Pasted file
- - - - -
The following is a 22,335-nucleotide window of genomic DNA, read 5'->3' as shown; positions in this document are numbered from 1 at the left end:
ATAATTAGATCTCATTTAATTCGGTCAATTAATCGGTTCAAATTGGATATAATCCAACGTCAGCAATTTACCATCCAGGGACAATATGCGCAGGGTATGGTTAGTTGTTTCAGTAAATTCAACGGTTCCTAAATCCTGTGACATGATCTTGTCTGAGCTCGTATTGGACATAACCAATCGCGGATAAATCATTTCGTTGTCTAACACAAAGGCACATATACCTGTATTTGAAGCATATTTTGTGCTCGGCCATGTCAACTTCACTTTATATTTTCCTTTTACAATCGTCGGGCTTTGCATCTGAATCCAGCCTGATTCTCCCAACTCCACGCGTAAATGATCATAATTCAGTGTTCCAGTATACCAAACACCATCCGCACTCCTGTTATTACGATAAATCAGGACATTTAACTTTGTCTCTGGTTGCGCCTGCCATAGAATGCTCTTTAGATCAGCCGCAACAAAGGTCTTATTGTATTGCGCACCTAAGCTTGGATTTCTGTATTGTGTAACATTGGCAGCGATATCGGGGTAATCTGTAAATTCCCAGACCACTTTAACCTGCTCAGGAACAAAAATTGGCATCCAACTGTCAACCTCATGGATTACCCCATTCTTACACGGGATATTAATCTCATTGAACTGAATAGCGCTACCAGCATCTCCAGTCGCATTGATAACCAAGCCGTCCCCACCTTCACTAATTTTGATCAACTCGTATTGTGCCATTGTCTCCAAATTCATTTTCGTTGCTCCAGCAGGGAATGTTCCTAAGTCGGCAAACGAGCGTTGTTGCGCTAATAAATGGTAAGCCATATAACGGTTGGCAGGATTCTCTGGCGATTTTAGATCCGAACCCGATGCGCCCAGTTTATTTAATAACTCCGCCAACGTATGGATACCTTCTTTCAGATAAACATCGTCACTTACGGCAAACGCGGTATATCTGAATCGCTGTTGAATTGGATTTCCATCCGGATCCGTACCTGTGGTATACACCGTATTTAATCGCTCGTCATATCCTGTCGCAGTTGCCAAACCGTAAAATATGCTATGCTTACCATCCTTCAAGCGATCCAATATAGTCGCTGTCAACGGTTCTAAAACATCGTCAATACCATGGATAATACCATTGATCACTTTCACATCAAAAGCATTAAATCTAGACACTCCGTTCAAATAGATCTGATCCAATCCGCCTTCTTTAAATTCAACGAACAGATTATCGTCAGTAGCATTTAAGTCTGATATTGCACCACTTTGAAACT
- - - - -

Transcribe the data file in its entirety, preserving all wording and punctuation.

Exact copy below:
The following is a 22,335-nucleotide window of genomic DNA, read 5'->3' as shown; positions in this document are numbered from 1 at the left end:
ATAATTAGATCTCATTTAATTCGGTCAATTAATCGGTTCAAATTGGATATAATCCAACGTCAGCAATTTACCATCCAGGGACAATATGCGCAGGGTATGGTTAGTTGTTTCAGTAAATTCAACGGTTCCTAAATCCTGTGACATGATCTTGTCTGAGCTCGTATTGGACATAACCAATCGCGGATAAATCATTTCGTTGTCTAACACAAAGGCACATATACCTGTATTTGAAGCATATTTTGTGCTCGGCCATGTCAACTTCACTTTATATTTTCCTTTTACAATCGTCGGGCTTTGCATCTGAATCCAGCCTGATTCTCCCAACTCCACGCGTAAATGATCATAATTCAGTGTTCCAGTATACCAAACACCATCCGCACTCCTGTTATTACGATAAATCAGGACATTTAACTTTGTCTCTGGTTGCGCCTGCCATAGAATGCTCTTTAGATCAGCCGCAACAAAGGTCTTATTGTATTGCGCACCTAAGCTTGGATTTCTGTATTGTGTAACATTGGCAGCGATATCGGGGTAATCTGTAAATTCCCAGACCACTTTAACCTGCTCAGGAACAAAAATTGGCATCCAACTGTCAACCTCATGGATTACCCCATTCTTACACGGGATATTAATCTCATTGAACTGAATAGCGCTACCAGCATCTCCAGTCGCATTGATAACCAAGCCGTCCCCACCTTCACTAATTTTGATCAACTCGTATTGTGCCATTGTCTCCAAATTCATTTTCGTTGCTCCAGCAGGGAATGTTCCTAAGTCGGCAAACGAGCGTTGTTGCGCTAATAAATGGTAAGCCATATAACGGTTGGCAGGATTCTCTGGCGATTTTAGATCCGAACCCGATGCGCCCAGTTTATTTAATAACTCCGCCAACGTATGGATACCTTCTTTCAGATAAACATCGTCACTTACGGCAAACGCGGTATATCTGAATCGCTGTTGAATTGGATTTCCATCCGGATCCGTACCTGTGGTATACACCGTATTTAATCGCTCGTCATATCCTGTCGCAGTTGCCAAACCGTAAAATATGCTATGCTTACCATCCTTCAAGCGATCCAATATAGTCGCTGTCAACGGTTCTAAAACATCGTCAATACCATGGATAATACCATTGATCACTTTCACATCAAAAGCATTAAATCTAGACACTCCGTTCAAATAGATCTGATCCAATCCGCCTTCTTTAAATTCAACGAACAGATTATCGTCAGTAGCATTTAAGTCTGATATTGCACCACTTTGAAACT